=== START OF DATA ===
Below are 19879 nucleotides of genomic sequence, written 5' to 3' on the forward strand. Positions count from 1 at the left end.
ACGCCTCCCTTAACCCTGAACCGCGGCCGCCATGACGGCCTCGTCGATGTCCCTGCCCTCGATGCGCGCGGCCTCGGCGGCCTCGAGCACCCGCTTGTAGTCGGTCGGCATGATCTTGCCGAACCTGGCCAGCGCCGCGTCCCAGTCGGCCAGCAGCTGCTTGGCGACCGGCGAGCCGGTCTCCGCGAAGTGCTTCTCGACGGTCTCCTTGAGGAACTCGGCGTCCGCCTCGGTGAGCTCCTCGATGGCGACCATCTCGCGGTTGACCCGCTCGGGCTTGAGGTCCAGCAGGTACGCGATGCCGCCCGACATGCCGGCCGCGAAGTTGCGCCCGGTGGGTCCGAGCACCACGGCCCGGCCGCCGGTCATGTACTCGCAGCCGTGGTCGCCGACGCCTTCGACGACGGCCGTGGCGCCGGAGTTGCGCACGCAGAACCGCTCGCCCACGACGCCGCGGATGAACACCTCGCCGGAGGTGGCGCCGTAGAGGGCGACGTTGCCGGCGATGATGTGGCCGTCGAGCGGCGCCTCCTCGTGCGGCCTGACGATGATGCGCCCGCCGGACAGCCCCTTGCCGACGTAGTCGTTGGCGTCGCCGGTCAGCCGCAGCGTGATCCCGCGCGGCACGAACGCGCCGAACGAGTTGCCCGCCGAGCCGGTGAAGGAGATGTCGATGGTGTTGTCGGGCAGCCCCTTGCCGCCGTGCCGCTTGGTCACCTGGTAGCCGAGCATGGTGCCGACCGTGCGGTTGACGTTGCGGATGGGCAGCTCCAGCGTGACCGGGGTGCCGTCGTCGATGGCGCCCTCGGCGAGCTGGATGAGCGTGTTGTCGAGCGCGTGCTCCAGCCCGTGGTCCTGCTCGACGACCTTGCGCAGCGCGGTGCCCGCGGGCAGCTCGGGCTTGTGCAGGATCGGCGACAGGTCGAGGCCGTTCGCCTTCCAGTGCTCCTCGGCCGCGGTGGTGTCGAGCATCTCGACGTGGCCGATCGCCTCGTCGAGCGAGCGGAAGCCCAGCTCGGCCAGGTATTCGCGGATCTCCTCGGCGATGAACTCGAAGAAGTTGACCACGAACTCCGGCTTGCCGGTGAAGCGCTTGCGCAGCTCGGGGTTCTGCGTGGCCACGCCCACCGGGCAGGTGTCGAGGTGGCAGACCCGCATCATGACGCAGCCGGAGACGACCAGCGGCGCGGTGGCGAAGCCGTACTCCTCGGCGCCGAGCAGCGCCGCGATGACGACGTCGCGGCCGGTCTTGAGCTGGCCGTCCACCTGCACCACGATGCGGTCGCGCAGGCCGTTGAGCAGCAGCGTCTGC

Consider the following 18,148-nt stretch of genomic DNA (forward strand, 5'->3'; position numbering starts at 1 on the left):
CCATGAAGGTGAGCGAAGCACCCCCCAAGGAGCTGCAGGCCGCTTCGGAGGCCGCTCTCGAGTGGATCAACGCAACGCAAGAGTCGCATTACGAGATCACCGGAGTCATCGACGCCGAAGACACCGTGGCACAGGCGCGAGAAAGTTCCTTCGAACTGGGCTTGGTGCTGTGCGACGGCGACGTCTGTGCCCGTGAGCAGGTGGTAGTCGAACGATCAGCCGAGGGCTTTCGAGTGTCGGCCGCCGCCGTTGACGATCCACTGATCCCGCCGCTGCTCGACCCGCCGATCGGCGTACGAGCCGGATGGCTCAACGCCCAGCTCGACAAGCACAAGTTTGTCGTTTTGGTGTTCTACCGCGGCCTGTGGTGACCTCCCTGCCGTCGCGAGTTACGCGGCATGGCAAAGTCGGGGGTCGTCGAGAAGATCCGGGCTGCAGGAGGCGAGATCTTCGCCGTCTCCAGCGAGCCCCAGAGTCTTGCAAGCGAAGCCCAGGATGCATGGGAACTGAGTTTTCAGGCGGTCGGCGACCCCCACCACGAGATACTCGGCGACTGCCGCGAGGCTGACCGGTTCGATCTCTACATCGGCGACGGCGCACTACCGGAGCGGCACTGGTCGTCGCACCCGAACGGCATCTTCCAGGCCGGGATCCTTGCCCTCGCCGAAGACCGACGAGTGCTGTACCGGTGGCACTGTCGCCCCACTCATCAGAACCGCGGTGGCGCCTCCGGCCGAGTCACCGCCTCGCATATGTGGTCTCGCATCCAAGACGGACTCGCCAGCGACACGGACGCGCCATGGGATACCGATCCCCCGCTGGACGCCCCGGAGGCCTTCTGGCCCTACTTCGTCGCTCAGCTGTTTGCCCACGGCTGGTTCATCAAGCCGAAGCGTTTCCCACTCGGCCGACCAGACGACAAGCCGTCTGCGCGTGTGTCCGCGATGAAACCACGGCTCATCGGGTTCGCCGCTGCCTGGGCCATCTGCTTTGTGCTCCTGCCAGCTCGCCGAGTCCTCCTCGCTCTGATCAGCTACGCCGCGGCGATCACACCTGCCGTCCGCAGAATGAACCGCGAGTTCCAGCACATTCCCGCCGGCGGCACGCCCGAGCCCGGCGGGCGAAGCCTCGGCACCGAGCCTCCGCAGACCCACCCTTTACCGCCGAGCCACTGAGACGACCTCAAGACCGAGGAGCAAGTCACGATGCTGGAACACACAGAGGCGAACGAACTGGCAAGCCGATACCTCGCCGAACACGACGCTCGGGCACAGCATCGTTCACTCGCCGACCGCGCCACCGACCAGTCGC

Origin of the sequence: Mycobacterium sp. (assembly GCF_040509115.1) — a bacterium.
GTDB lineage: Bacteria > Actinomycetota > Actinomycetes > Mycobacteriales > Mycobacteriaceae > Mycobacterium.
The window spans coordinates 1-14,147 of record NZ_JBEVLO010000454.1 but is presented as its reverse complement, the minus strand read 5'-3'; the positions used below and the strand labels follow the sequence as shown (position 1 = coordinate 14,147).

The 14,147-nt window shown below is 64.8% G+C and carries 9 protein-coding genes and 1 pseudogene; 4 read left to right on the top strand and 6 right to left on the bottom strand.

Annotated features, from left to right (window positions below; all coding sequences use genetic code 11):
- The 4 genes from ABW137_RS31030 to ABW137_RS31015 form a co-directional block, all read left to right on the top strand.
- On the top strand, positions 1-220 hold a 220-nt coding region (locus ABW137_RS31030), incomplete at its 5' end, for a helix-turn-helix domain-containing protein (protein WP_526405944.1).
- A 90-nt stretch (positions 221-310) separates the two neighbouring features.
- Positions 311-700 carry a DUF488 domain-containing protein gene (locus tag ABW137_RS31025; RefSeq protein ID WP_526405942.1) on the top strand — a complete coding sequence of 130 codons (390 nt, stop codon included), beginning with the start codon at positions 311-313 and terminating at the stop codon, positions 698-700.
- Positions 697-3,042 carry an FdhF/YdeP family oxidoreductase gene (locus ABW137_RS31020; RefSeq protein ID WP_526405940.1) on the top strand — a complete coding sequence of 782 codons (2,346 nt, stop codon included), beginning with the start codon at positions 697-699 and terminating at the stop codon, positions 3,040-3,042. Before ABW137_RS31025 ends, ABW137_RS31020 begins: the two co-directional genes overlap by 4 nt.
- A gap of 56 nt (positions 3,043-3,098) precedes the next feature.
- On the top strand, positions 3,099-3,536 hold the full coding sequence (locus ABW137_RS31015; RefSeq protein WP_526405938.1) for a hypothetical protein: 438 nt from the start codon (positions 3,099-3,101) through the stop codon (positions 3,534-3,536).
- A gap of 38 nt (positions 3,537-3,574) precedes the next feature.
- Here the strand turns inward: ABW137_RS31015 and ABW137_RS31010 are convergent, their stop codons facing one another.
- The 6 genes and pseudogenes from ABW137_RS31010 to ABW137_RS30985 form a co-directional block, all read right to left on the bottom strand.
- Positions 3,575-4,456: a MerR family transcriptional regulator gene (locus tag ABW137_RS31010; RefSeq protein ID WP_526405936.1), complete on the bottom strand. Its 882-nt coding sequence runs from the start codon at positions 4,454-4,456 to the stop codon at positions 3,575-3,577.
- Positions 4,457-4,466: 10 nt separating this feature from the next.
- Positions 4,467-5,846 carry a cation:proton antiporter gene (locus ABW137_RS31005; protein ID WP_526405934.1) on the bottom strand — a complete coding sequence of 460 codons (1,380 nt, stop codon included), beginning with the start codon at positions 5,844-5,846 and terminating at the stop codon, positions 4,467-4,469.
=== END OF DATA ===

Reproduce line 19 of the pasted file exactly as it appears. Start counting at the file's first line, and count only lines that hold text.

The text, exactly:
- The 6 genes and pseudogenes from ABW137_RS31010 to ABW137_RS30985 form a co-directional block, all read right to left on the bottom strand.